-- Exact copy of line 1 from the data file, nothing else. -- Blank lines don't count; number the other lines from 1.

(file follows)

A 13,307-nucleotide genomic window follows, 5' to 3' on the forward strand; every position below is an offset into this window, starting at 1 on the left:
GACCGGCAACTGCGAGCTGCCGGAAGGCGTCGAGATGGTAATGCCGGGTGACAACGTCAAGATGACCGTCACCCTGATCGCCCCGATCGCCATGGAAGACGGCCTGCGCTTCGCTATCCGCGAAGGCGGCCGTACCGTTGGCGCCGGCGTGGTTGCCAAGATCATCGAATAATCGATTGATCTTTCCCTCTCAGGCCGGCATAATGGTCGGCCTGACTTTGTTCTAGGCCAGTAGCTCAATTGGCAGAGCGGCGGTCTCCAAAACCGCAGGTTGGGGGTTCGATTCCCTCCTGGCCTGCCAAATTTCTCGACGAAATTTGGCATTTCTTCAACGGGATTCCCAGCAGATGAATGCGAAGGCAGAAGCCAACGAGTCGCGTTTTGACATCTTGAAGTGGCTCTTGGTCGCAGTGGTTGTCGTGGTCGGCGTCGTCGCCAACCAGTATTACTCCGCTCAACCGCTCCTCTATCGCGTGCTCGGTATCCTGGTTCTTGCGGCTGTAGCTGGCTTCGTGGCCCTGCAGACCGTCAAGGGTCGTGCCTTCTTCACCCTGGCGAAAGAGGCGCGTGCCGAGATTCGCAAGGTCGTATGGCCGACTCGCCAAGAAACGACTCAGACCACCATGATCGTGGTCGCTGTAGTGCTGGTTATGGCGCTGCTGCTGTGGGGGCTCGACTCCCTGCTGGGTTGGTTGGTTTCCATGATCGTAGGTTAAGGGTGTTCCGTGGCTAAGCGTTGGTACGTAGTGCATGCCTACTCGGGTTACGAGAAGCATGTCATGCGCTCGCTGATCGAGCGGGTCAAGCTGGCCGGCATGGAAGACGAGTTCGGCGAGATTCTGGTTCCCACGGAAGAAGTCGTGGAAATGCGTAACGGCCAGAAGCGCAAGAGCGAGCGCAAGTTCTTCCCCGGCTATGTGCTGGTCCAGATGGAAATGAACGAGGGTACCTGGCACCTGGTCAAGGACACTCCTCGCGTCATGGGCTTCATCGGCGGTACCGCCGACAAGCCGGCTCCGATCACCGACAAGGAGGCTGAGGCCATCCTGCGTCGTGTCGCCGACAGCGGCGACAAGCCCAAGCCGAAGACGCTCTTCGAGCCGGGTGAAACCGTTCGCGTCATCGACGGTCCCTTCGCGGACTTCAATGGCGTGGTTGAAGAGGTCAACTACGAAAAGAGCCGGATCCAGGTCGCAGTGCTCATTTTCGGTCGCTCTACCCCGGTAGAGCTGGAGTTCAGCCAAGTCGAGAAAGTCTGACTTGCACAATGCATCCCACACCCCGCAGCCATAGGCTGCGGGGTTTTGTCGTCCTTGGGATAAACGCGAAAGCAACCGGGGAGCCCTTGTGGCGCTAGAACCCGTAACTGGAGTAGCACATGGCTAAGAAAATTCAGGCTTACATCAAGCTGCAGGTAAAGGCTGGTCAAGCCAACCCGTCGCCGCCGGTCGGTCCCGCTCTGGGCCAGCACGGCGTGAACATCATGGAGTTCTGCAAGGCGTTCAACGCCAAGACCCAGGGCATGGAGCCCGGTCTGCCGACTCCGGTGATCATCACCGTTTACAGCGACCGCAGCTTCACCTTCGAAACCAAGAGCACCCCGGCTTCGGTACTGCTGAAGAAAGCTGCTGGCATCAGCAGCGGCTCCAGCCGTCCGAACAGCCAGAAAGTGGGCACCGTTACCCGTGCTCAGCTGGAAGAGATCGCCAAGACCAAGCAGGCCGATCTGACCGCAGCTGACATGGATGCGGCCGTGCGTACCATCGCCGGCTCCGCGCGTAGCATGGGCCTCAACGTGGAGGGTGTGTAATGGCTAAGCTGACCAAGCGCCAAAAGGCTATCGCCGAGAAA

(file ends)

A 13,307-nucleotide genomic window follows, 5' to 3' on the forward strand; every position below is an offset into this window, starting at 1 on the left: